THOMAS BAILEY ALDRICH'S ROOM IN THE NUTTER HOUSE AT PORTSMOUTH, NEW HAMPSHIRE

As boys and girls in each generation play the same games their fathers and mothers did, it is not surprising that the sense of ownership and the treasuring of one's own things come as naturally. That books often head the list of our best-loved possessions is not strange. Our librarians, especially children's librarians, are often called upon to be book counselors as well as book distributors, and through their guidance many a book-shelf such as Thomas Bailey Aldrich had finds its way to the walls of the rooms of American boys and girls. May good books to fill these shelves and enrich their young owners' minds increase from year to year!

AND as a postscript to Children's Book Week in America, it will be of interest also to know that in England in this very month of November important notice of children and their books will be taken. A five-act comedy by Lord Lytton, “Not So Bad As We Seem,” first given, with a cast which included Charles Dickens, in 1851 before Queen Victoria, will be revived for a special performance. The proceeds (which are likely to be large, for the least expensive seat is $26) will go toward rescuing Dickens' boyhood home from decay and furnishing it as a library, so that the children of this poor quarter of London (the kind of children the great novelist knew and loved, for he once lived among them), may have some books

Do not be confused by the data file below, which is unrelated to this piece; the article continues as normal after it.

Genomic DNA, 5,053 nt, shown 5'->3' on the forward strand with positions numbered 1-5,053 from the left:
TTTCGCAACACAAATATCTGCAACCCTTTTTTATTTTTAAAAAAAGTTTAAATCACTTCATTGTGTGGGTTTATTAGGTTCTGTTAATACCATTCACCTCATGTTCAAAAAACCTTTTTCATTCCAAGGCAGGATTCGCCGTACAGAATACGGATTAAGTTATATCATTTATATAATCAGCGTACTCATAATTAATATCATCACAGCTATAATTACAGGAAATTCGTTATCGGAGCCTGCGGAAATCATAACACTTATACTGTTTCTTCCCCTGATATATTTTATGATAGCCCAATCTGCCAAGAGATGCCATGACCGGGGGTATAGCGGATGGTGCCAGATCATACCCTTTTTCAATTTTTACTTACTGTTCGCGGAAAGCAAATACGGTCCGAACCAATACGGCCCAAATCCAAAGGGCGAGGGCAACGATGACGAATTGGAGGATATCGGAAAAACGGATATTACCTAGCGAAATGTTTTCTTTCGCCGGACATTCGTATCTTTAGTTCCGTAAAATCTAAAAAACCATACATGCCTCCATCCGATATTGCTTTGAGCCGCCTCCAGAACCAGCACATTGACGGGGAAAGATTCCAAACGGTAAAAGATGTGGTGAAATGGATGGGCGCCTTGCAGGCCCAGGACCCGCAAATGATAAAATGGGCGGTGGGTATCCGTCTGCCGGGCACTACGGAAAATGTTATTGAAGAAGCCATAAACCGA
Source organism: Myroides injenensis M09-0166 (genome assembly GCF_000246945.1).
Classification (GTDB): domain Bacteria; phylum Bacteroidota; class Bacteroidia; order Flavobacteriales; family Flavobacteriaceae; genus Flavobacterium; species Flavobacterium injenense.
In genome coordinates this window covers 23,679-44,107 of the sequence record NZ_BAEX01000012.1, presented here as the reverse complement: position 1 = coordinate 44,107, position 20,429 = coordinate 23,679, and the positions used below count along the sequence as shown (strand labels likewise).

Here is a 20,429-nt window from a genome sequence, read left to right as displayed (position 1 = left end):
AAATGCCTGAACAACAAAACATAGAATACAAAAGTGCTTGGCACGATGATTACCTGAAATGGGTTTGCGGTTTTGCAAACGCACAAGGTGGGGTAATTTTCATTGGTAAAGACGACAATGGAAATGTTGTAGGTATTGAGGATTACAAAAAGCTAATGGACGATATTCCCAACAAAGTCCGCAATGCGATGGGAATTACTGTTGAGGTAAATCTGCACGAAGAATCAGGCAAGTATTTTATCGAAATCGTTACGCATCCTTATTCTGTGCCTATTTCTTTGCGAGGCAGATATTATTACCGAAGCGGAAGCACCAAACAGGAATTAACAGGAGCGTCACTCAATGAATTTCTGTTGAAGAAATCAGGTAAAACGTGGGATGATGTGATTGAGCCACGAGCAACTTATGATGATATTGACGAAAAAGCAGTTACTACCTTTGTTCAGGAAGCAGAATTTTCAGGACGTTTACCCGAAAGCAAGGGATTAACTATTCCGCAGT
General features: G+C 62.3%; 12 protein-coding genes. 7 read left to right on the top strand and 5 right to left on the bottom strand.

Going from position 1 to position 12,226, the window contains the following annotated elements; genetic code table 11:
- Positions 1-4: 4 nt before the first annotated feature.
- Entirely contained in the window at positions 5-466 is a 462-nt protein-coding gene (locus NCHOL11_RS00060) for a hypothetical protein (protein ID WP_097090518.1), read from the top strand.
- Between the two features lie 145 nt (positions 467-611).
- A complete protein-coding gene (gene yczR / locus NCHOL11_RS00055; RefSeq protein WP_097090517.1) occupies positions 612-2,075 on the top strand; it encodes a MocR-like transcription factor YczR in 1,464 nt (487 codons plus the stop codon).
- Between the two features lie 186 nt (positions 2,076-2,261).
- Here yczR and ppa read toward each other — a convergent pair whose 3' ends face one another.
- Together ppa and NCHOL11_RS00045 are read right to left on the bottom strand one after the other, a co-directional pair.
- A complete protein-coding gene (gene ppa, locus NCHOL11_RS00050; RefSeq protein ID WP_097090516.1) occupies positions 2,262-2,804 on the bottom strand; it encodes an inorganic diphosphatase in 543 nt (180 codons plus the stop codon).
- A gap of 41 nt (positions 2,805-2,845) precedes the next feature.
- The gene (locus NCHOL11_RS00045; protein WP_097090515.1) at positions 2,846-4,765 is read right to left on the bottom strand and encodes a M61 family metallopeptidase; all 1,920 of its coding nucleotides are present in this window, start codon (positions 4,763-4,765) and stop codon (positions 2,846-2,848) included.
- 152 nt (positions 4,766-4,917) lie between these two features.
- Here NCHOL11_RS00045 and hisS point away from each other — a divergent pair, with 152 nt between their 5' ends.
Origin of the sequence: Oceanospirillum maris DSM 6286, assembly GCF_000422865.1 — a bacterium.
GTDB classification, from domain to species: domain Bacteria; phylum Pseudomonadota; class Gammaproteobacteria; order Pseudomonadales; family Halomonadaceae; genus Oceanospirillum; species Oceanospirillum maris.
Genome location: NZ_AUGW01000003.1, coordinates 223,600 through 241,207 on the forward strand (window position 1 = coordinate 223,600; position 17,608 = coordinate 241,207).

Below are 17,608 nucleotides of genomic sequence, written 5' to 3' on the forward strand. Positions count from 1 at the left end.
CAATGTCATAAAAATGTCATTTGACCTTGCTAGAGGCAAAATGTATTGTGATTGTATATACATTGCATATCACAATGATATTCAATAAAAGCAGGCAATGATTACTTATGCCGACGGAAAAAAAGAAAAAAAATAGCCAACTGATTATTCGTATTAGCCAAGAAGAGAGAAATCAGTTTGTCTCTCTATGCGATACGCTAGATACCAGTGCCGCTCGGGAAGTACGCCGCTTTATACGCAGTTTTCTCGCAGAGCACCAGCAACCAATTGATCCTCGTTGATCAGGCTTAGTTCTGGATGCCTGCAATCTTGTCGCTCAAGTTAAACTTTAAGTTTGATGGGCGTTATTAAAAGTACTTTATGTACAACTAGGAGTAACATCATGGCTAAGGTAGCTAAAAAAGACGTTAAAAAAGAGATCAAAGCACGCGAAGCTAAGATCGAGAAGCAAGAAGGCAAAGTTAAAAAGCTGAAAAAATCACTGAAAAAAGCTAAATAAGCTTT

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of their own and a pleasant, quiet place in which to read them. The project is being organized by the Children's Libraries Movement, of which the American ambassador is honorary president. G. F. Thomson.

UNCLE SAM'S COAL-BINS By PAULINE BARR

MOTHER EARTH has a lot of children, black ones and white ones, brown ones and yellow ones and red ones—such a lot that you ’d hardly think she could feed them all and clothe them and keep them warm. Now all

no men in our house, but only queer-looking animals such as you and I have never seen. Do you know how she made the coal? Well, she took a lot of leaves and ferns when they dropped to the ground, and as they began

MAP OF THE UNITED STATES SHOWING, IN BLACK, THE IMPORTANT DEPOSITS OF COAL